MAFAP (Monitoring and Analysing Food and Agricultural Policies) invited ATAI leadership and staff to conduct presentations and meetings at FAO headquarters in Rome to identify mutual opportunities for evidence-informed policymaking in agriculture. ATAI Board Officer Craig McIntosh and ATAI staffer Leah Bridle met with MAFAP Program Manager Jean Balie and key policy advisory leaders and team members, including Lan Li, Emiliano Magrini, Christian Derlagen, and Guillaume Pierre. ATAI and MAFAP are interested to work together as such opportunities arise to use rigorous evidence in active policy engagements, particularly those that are demand-driven and arising from MAFAP’s ongoing relationships with Ministries of Agriculture. Potential collaborations over the next six months were specifically identified in Ethiopia, Rwanda, Senegal, and Uganda.
Meetings were productive and promising, given ATAI and MAFAP share similar goals, work in similar geographies, while bringing complementary expertise to the table. ATAI shared a synthesis of emerging insights from randomized evaluations in the morning session. The afternoon included an FAO seminar from Craig McIntosh and Shukri Ahmed at FAO on protecting farmers from risk, and what we’re learning from a decade of experimentation, including a case study from experimenting with insurance and credit in Amhara, Ethiopia. Summaries and slides from both sessions are below.
The Agricultural Technology Adoption Initiative (ATAI): Emerging Insights from Randomized Evaluations
ATAI has competitively selected and funded nearly fifty rigorous evaluations, the majority full-scale randomized controlled trials, addressing constraints to the adoption and profitable use of agricultural technologies by smallholder farmers in Sub-Saharan Africa and South Asia. ATAI’s evidence synthesis efforts are presented as an overview of “emerging insights” generated from the ATAI portfolio and related research. Craig McIntosh presents this overview of what we’re learning from field experiments about providing financial services, sharing information, and improving input and output markets to enhance smallholder productivity and profitability in these regions. ATAI’s evidence synthesis on risk mitigation is presented in the afternoon seminar.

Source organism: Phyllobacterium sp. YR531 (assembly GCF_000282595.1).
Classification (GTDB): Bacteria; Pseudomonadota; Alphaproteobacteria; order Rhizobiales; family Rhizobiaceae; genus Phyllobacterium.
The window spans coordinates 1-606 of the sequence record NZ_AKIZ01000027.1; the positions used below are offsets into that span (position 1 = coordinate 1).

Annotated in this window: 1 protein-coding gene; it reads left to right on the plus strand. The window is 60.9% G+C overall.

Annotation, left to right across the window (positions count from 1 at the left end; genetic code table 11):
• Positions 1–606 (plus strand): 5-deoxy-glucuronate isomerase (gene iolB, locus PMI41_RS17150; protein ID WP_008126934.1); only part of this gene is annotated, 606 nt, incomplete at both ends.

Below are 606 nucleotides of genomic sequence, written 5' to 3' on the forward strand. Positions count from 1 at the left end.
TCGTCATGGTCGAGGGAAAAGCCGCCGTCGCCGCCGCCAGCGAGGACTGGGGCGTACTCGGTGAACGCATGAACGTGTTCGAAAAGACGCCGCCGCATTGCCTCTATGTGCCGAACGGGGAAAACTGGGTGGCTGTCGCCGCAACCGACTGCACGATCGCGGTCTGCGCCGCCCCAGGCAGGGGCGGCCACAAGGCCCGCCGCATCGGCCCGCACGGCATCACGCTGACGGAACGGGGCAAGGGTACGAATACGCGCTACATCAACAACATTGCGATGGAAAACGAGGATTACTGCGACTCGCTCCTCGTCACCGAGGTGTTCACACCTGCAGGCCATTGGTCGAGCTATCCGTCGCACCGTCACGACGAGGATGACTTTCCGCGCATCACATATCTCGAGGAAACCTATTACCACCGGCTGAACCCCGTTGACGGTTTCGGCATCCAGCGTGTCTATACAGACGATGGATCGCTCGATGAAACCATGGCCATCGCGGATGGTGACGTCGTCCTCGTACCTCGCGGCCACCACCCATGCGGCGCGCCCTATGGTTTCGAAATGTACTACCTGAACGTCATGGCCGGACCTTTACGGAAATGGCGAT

Agricultural Risk Mitigation and Technology Adoption: Evidence from Randomized Impact Evaluations
Craig McIntosh (presenting work with co-author Shukri Ahmed of FAO)
The systemic risks of rain-fed agricultural production jeopardize smallholder farmers’ ability to recoup their investments at harvest. Risk exposure therefore plays an important role in farmers’ agricultural investment decisions, including the use of productive inputs like fertilizer. Craig McIntosh will review evidence from randomized evaluations across Sub-Saharan Africa and India on the adoption and impacts of risk-mitigating agricultural technologies and financial services. Farmers protected against the effects of flood or drought often invest more in their farms, yet few farmers purchase weather index insurance products without significant subsidies. A randomized evaluation in partnership with co-authors at FAO will serve as a case study working with drought-plagued farming cooperatives in Amhara State, Ethiopia. Results from these studies highlight the need to carefully design and evaluate risk mitigation programs to protect farmers and encourage productivity investments.